The 5 Essential Elements of the Perfect Job Application

With unemployment fairly low, and the Irish job market red-hot, the power is in the hands of skilled workers – not employers. But that also means that other candidates are keeping their eyes open and ears to the ground when it comes to job opportunities.

So how can you get an edge over the competition?

For starters, your job application must be top notch. Of course, interviewing is a great way to make a lasting impression, but how do you get in the door? A recruiter's first impression is based entirely on your job application, so let's talk about a few relatively simple and often overlooked steps you can take to perfect your application and fill your calendar with interviews.

Well-Researched Cover Letter

A cover letter is your chance to introduce yourself to the company and convince them that they need to interview you. Always avoid sending a copy-paste form cover letter. Sending the same letter to 50 companies is insincere and HR will notice. Grab the attention of the company and don't let it go! Keep your cover letter concise, company-specific, and honest.

In your letter, explain why you would be an asset to the company. Research your desired position and determine how your expertise would benefit the company. Give a brief synopsis of your professional experience and try to make it relevant to the desired position. General knowledge about the company itself can also demonstrate a high level of interest. Keep your language professional and be sure to proofread it at least once before hitting “Send.”

An Up-To-Date Resume

After carefully crafting the perfect cover letter, review your resume. Applying with a resume that does not have all of your experiences or contain the correct contact information for your past employers is a waste of everyone’s time. Be sure to include the following for every past employer:

  • Job title
  • Location of employment
  • Month and year you were employed by the company
  • Detailed list of job responsibilities

To assist with the daunting process of creating a resume from scratch, try to keep your job description from your previous or current employer. You can use their own list of job responsibilities for your resume and save your own precious time. There are several websites around the internet that can provide basic job descriptions, too, if you are feeling particularly lazy.

Also, be sure to explain all gaps in employment that are longer than 30 days. Note the total time of your unemployment and reason for unemployment in your resume and don’t be too embarrassed. It happens to everyone and approaching it honestly is always the best policy.

Relevant Experience

Yes, the sky is the limit when it comes to career options but remember to be realistic. If a position description states that the ideal candidate must possess 3 to 5 years of experience but you are entry level, don't waste your time. Employers are seeking the best fit for their company.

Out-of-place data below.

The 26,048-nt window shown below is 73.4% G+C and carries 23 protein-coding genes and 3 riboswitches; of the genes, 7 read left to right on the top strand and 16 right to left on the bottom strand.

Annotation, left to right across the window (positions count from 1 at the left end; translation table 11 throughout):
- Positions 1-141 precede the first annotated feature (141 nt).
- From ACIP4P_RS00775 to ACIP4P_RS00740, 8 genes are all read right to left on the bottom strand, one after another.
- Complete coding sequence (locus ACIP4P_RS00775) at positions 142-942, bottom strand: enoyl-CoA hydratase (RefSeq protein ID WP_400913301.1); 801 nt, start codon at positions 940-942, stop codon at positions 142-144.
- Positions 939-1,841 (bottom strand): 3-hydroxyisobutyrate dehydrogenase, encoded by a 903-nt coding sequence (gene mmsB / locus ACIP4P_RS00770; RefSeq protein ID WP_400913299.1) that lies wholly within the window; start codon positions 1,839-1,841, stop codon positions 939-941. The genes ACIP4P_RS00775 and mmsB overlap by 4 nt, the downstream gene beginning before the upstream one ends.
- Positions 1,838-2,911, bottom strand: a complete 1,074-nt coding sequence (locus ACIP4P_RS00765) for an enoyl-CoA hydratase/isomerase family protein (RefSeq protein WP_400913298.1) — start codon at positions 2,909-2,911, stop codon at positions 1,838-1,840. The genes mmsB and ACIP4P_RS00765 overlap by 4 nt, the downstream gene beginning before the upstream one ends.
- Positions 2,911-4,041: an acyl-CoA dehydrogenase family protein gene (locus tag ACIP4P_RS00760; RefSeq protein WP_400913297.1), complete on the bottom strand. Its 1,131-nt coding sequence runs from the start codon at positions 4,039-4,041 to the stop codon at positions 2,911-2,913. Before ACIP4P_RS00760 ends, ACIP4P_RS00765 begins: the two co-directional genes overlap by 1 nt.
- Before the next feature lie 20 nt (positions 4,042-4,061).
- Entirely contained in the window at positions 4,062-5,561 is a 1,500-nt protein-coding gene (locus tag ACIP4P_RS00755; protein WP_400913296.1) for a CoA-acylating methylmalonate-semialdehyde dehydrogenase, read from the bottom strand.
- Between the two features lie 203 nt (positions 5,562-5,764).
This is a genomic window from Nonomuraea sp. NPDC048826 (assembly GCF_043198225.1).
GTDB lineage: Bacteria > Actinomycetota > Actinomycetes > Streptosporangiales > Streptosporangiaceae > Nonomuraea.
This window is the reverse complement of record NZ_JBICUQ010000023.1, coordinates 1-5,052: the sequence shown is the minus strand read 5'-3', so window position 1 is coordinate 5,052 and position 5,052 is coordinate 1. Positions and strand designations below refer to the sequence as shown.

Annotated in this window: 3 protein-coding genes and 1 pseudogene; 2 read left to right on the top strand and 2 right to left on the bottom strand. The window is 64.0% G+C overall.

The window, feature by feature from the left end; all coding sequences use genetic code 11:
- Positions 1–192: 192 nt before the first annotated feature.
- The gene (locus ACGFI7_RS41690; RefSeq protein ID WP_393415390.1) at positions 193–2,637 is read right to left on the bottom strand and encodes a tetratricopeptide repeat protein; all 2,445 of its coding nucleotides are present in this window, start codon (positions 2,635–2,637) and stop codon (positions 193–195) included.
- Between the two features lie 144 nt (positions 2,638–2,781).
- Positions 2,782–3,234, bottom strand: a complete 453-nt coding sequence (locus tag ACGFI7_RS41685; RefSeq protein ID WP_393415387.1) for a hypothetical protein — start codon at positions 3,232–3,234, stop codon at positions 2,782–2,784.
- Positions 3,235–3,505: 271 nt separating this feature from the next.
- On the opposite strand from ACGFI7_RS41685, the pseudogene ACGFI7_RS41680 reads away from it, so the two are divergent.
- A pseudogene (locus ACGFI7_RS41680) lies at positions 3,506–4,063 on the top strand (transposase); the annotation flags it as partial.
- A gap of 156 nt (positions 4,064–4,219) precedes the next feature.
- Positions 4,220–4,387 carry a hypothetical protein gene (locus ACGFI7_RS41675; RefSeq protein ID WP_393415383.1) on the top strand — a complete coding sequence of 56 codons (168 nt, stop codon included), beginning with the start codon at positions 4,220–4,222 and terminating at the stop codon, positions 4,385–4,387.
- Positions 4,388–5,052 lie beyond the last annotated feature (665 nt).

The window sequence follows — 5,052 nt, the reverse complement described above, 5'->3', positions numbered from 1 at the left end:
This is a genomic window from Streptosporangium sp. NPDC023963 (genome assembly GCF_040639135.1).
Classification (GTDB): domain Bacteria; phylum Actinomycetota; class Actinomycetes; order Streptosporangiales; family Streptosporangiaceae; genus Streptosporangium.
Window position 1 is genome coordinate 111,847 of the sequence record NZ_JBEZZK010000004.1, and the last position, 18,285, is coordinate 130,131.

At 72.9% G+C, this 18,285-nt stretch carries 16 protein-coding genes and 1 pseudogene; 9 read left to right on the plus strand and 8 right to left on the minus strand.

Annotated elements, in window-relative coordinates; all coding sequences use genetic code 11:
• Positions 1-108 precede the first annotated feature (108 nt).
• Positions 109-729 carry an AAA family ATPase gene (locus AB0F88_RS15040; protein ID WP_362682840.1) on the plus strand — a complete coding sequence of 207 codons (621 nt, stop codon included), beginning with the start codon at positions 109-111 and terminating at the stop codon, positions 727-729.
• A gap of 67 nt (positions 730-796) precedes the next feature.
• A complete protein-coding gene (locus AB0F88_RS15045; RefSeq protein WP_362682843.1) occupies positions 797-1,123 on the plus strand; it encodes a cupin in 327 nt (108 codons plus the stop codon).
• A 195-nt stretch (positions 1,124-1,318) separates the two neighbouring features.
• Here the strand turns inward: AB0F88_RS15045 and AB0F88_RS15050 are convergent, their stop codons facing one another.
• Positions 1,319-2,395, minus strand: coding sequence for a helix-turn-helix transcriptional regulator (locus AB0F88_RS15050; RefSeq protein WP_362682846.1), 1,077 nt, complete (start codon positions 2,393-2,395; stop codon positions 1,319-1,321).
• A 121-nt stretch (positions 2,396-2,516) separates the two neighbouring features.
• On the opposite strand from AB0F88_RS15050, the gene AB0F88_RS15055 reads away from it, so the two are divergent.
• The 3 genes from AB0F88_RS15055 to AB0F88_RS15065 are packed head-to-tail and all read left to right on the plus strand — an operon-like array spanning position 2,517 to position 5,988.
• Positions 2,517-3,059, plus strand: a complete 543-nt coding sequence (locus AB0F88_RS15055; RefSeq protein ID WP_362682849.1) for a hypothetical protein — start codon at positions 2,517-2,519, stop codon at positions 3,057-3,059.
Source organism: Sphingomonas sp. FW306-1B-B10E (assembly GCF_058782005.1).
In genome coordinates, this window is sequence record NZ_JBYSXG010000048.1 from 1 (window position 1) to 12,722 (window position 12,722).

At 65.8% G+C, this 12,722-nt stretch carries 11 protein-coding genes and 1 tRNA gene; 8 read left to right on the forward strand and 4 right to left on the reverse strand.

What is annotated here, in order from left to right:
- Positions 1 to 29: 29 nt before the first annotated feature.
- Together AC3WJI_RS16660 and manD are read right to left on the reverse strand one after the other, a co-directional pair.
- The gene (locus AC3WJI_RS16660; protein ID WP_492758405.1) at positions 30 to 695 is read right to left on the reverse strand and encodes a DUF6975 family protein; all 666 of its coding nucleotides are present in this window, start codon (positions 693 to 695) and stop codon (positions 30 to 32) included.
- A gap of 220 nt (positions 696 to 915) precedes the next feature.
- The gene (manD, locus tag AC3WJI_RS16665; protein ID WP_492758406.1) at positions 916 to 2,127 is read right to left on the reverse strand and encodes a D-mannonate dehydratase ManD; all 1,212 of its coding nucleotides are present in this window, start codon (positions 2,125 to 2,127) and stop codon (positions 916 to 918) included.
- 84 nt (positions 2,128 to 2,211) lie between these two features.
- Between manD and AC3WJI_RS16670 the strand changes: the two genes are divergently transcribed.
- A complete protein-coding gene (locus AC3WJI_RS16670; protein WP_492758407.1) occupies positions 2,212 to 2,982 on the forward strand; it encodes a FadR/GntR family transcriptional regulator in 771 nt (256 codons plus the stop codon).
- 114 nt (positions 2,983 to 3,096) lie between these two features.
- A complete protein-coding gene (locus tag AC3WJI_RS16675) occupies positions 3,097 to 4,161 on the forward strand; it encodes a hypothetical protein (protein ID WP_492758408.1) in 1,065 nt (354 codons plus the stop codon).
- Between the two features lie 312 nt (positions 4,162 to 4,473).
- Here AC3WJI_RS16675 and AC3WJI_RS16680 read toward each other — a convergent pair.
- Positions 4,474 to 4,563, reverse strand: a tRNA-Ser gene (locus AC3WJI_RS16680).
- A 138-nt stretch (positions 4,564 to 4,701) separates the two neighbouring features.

If you feel hesitant to apply because you don't meet specific criteria, even though you have several years of employment behind you, remember that certain skill sets do cross over from one industry to the next. For example, if you worked in Human Resources you could easily apply to positions in a customer service industry because many of the same principles apply. Your cover letter is the perfect place to explain exactly why you applied for this specific positon despite a lack of direct experience.

Google Yourself

You probably don’t normally consider what kind of internet presence you have, but when you start applying for jobs, you should. Open a search engine, input your name and pull up a list of things you wouldn’t want anyone else to see, clean it up or lock it down.

You can request images of yourself be removed from certain sites and set your social media pages to private, but take a close look at your profile pictures. Your potential employers can see that weird thong picture just like everyone else can.

Recent References

When you go to your interview, have at least three professional references ready to go in case the employer requests them. Prior to interviewing, reach out to all potential references and ask if they would be willing to provide a reference for you in the near future. Giving your references a heads up has several benefits:

  • Gives them an idea of which skills to highlight
  • Makes sure they are available
  • Verifies that they remember you
  • It’s a chance to update the reference’s contact information

As a general rule of thumb, if you have not worked with the person for over 2 years, do not list them as a reference.


Applying for an open position in a company has changed dramatically over the past few decades, and with so many applicants, being just like everyone else will not be enough to land your dream job. These tips will help you be a step above your competition and land you securely in Ireland’s job market.